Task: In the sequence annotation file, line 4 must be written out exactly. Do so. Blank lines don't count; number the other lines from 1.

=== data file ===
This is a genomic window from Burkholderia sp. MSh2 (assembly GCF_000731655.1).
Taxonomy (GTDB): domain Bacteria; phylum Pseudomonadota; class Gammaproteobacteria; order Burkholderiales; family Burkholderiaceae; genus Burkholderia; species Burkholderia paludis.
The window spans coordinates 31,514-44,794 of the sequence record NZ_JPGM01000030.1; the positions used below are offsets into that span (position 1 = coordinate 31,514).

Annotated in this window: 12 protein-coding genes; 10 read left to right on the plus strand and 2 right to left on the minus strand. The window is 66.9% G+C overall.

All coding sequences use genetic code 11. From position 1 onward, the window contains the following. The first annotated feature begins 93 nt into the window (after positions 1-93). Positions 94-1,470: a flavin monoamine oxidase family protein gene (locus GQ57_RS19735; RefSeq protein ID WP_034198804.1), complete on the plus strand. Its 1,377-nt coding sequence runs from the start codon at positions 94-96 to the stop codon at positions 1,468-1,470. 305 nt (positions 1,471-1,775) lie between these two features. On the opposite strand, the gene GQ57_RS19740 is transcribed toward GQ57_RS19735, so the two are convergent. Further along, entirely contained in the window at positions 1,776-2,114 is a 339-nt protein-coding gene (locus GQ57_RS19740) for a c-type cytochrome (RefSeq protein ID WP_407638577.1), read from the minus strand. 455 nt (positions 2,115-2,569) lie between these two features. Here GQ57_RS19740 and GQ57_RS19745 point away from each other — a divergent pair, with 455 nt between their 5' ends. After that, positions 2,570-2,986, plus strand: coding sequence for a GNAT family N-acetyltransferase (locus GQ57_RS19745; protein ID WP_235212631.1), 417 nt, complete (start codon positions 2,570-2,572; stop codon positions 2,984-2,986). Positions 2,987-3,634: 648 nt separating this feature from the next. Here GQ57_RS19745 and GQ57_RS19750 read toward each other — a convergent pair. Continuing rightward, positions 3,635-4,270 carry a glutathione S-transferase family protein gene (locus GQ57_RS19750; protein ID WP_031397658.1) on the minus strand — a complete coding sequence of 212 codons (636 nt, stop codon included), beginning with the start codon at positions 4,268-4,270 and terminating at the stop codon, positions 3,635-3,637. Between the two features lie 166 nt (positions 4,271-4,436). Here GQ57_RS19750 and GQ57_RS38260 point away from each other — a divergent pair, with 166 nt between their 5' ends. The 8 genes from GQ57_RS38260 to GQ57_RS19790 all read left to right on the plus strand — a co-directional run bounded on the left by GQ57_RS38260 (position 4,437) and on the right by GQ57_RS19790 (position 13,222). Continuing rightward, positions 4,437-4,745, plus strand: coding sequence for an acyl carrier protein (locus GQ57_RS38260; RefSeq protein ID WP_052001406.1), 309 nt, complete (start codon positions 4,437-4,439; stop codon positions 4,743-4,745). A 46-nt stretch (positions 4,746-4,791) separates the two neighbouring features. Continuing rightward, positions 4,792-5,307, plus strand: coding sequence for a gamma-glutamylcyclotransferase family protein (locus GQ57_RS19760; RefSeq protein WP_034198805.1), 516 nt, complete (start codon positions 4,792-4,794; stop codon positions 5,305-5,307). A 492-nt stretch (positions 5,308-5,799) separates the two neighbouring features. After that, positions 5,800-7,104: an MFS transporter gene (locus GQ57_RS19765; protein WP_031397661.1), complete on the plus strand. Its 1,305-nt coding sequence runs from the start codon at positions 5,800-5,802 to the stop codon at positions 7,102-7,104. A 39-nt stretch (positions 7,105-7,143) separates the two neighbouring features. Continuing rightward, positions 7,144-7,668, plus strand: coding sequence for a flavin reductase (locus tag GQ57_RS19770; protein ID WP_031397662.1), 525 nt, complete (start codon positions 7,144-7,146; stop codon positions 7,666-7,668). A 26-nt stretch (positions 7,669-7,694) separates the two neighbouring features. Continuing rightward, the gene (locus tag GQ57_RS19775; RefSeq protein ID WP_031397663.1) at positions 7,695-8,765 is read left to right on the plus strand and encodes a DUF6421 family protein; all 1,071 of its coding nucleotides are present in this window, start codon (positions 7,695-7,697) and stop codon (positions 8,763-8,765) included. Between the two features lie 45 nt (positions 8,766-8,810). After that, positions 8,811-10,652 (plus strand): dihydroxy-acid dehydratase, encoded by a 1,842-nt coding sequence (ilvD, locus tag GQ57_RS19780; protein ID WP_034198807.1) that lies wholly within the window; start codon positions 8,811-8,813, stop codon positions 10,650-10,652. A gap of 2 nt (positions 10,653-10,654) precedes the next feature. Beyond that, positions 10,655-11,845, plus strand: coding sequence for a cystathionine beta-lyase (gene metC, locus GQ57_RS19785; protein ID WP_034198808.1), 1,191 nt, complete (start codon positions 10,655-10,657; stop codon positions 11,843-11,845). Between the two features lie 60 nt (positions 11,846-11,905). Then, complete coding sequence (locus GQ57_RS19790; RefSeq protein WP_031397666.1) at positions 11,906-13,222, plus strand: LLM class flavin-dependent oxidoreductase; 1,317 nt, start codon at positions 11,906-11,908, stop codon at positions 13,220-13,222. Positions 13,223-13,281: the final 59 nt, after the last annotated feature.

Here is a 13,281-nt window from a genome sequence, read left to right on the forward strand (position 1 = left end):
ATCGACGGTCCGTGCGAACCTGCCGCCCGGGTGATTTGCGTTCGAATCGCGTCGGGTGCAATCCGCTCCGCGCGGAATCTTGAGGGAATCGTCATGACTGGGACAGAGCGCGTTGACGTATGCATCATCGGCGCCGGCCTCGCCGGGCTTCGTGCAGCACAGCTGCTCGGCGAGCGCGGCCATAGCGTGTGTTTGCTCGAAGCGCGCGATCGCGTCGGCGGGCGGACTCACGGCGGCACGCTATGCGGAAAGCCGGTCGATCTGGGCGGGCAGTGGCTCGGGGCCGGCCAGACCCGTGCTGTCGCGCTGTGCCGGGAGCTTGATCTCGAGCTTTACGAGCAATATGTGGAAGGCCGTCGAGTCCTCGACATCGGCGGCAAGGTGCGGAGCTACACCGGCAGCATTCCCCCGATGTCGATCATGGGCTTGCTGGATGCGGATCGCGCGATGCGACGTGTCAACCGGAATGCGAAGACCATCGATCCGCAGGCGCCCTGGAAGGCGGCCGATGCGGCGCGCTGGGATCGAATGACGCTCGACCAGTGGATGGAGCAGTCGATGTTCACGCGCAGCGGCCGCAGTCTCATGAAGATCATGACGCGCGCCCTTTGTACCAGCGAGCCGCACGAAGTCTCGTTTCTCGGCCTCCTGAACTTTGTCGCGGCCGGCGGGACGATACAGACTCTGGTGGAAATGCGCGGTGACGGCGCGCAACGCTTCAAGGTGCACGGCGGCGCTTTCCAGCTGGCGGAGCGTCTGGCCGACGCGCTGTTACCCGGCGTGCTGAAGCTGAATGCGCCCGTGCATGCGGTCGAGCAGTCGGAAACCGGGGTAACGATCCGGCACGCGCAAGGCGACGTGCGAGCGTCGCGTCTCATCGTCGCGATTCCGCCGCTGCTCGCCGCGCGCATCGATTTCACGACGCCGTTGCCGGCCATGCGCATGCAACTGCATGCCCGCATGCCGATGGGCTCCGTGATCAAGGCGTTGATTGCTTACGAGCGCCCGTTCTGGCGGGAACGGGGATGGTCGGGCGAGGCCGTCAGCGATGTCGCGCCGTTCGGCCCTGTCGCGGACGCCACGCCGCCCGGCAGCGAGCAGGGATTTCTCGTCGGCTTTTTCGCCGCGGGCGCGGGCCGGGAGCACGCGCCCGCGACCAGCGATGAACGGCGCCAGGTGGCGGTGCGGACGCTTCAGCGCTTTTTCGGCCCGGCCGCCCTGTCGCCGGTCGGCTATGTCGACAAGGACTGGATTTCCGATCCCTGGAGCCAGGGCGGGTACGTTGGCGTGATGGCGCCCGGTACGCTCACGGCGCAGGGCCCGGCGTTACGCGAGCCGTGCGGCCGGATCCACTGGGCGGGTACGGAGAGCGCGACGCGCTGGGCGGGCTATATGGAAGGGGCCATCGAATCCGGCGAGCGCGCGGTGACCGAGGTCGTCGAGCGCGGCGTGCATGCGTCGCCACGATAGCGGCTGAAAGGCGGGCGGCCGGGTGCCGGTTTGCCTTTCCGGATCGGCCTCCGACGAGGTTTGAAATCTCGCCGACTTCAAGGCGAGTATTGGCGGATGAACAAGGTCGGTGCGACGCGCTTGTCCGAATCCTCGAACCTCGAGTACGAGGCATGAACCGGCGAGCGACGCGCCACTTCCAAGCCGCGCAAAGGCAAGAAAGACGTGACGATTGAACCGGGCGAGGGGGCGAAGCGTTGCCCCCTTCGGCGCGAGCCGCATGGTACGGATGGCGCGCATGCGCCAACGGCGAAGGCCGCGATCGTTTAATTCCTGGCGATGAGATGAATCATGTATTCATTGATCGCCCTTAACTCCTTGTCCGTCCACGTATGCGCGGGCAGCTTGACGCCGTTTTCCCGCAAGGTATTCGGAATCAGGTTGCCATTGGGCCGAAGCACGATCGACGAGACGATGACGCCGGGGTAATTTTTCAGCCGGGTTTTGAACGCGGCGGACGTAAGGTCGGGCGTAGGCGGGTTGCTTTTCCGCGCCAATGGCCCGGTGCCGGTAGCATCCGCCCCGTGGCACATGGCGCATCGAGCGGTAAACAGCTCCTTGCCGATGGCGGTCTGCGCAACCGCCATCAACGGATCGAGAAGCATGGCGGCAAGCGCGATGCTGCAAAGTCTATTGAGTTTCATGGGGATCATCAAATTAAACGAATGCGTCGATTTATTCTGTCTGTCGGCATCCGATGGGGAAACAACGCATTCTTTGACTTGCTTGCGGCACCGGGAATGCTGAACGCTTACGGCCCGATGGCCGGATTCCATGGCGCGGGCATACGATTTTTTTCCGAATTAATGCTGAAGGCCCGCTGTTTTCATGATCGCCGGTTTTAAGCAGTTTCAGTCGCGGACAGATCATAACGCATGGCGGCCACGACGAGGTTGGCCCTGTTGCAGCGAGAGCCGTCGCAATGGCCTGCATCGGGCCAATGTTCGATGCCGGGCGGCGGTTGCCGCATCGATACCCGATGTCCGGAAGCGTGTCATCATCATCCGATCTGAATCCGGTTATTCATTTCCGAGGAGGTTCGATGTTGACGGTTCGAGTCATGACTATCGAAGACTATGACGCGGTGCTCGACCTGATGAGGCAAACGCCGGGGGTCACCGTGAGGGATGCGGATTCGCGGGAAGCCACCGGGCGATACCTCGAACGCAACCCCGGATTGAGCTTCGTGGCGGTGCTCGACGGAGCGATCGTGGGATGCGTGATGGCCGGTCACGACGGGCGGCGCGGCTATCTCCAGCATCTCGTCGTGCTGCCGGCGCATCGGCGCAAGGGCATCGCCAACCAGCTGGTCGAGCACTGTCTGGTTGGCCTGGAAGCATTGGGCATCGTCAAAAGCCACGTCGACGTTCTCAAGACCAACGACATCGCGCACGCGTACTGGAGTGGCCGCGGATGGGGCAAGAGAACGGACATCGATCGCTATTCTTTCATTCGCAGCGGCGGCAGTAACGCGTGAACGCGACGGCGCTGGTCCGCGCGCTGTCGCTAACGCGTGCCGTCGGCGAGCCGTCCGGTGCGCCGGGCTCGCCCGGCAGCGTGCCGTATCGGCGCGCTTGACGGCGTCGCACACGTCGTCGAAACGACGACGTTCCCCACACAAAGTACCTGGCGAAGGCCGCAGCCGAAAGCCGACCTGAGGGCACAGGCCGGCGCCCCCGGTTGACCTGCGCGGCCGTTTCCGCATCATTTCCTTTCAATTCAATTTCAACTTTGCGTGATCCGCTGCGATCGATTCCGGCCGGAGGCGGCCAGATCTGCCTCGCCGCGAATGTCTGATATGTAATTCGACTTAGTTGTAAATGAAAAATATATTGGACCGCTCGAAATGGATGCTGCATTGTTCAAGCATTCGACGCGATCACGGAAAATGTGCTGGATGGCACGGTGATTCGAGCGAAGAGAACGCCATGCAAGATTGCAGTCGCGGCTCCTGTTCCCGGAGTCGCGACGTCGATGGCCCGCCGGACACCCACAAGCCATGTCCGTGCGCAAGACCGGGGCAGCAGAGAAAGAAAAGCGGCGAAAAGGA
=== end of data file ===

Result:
Annotated in this window: 12 protein-coding genes; 10 read left to right on the plus strand and 2 right to left on the minus strand. The window is 66.9% G+C overall.